Learning to Think Younger

Meticulously learning about the world around him or her, a young child sits in the corner diligently playing on a tablet PC. Technology is still teaching children skills and critical thinking abilities without ever actually stepping into the world to experience the stimuli first hand. While this may seem science fiction to some, it has been proven science fact by others. Critical thinking allows an individual to observe the facts, determine what to believe, and how to solve an arising problem. These skills, in the past and even still in current times, were developed over a period of years through life experiences and lessons learned. Technology has become a staple in today’s society and with the advancement of this technology, children are immersed into a virtual world of learning with the ability to learn new skills through its use. Children are now learning critical thinking at a much younger age.

Being able to observe the world surrounding us, and make a decision based on what is learned from that observation is the most important way to learn. Small children and adults alike begin learning this simple, yet complex ability from the time our eyes start to develop sight. In the early Eighties, the world as we perceived it was recreated with the use of technology. This virtual world allowed the exploration of places some had only dreamed of, for instance, a walk on the moon or a trip through space. This new way of seeing and learning from technology set in motion the advancement of learning abilities, putting critical thinking in action. Through the use of computers and other tools, children can now utilize learning skills that would otherwise never be available to them, such as a simple biology dissection. A virtual frog can now be dissected repeatedly with only the initial cost, and no fear of destruction.

With this new way to observe, gathering information is much easier through the development of virtual worlds and simulated life – much like that of modern video games. Introducing children to challenges and puzzles forces the use of critical thought processes to determine what choice is to be made and how that choice will affect him or her later on. “Unlike school where a test is the end of learning” (Wood, 2008) and the grades are final, technology-based learning allows children to persistently pursue an answer to a problem until a resolution is found. This new way of learning allows his or her to work the way through the problem by use of critical thinking.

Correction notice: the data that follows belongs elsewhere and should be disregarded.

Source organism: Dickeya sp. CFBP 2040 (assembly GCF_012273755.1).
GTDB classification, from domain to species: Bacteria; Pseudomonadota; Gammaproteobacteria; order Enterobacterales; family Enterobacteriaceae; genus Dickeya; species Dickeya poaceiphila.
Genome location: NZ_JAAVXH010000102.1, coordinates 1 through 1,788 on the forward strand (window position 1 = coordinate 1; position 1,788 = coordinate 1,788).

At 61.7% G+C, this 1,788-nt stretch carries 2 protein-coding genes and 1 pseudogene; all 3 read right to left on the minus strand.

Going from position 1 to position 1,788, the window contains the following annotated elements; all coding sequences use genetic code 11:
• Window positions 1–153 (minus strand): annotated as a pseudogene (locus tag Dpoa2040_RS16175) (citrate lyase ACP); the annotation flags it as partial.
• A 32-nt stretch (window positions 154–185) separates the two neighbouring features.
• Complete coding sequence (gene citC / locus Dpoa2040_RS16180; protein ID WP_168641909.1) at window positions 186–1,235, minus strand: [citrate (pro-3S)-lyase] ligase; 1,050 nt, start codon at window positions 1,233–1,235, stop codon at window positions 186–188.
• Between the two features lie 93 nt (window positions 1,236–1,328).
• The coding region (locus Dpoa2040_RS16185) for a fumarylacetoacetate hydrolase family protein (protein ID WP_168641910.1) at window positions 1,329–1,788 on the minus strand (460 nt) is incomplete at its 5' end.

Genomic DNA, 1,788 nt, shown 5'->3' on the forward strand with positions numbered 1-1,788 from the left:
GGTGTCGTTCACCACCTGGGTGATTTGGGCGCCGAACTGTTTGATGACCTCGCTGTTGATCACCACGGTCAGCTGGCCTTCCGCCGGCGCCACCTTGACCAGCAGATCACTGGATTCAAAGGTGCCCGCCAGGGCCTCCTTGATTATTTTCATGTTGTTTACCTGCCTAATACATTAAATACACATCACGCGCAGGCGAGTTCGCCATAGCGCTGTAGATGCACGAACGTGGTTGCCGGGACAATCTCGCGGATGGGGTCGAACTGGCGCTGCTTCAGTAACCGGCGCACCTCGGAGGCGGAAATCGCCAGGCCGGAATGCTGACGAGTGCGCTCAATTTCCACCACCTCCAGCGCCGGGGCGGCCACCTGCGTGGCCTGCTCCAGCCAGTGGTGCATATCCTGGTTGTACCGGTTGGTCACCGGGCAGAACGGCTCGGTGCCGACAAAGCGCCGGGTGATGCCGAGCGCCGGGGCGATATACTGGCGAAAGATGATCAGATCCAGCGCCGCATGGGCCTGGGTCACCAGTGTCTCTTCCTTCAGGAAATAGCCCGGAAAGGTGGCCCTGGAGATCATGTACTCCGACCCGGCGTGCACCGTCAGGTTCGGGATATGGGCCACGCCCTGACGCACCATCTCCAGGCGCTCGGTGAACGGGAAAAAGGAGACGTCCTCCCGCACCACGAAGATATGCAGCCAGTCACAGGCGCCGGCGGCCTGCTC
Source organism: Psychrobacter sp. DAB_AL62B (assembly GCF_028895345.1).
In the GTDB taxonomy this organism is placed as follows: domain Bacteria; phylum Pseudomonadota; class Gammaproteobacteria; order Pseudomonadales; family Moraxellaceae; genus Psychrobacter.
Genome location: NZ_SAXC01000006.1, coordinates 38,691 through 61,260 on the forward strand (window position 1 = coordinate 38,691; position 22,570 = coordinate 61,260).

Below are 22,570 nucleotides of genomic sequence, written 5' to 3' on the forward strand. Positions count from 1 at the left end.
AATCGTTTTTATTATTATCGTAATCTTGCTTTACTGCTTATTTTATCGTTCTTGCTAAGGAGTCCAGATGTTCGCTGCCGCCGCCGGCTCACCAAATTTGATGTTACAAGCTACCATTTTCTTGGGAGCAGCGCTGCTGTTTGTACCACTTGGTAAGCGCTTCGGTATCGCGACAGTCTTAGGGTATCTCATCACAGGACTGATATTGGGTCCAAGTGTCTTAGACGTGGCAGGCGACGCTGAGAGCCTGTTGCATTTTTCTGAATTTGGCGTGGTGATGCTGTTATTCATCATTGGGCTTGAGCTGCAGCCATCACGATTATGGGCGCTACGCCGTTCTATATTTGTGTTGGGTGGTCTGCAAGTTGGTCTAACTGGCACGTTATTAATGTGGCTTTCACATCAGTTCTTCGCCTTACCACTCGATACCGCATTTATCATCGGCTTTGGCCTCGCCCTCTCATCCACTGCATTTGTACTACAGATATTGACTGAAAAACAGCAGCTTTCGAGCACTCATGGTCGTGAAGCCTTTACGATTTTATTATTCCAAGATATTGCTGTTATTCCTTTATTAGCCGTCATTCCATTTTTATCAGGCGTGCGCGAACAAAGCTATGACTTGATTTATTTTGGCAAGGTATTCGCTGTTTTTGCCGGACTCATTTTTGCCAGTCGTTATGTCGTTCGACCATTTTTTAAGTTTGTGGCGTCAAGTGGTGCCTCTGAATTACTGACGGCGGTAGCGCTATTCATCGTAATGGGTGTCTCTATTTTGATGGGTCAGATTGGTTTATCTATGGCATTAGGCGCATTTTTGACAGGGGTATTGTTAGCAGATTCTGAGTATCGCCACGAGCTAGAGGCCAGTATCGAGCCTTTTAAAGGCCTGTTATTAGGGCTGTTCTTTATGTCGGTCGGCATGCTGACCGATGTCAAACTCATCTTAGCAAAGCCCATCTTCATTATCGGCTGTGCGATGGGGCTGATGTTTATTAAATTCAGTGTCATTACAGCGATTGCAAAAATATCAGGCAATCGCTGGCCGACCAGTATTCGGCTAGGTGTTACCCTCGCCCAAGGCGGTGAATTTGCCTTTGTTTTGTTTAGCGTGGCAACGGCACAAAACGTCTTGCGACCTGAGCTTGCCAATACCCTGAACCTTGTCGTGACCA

Children are learning to put these skills to practice at a younger age as advancements and technological learning becomes more available. According to Tapscott, “many researchers assert that youth figure out things for themselves, tinker with technology, work across people and in groups, learn through a variety of media and collaborate with others” (2002) meaning that technology is playing an important role in the development of critical thinking in today’s youth. No longer are the traditional hands-on learning through physical immersion in stimuli playing as much of an important role. Critical thinking is now being learned faster and adapted more quickly, truly showing how over years of invention and research: the ability to learn, adapt, and make decisions are advancing.

Children will always be fascinated by the world around them and develop his or her own ability to face everyday situations. With the advent of technological learning, this process just increases the stimuli that are readily available to the youth of today. Making use of such advancements and traditional ways of learning will undoubtedly improve the way children of today and the future critically think. However, with the constant bombardment of learning through technology “… the brain needs rest in order to sift through information and store memories…” (Anonymous, 2011) otherwise the information can never be adopted and applied to memory. Deciding to use technology, learn from hands-on experiences, or apply both types of stimuli will require the use of one’s own critical thinking.

Anonymous,. Is technology messing with your brain? (2011, January). Scholastic Scope, 59(8), 20-21.

Tapscott, D. (2002). Growing up digital: the rise of the net generation. New York: McGraw-Hill.

Wood, C. (2008). Science for everyone: visions for near-future educational technology. International Journal of Information and Communication Technology Education, 4(4), 62-71.

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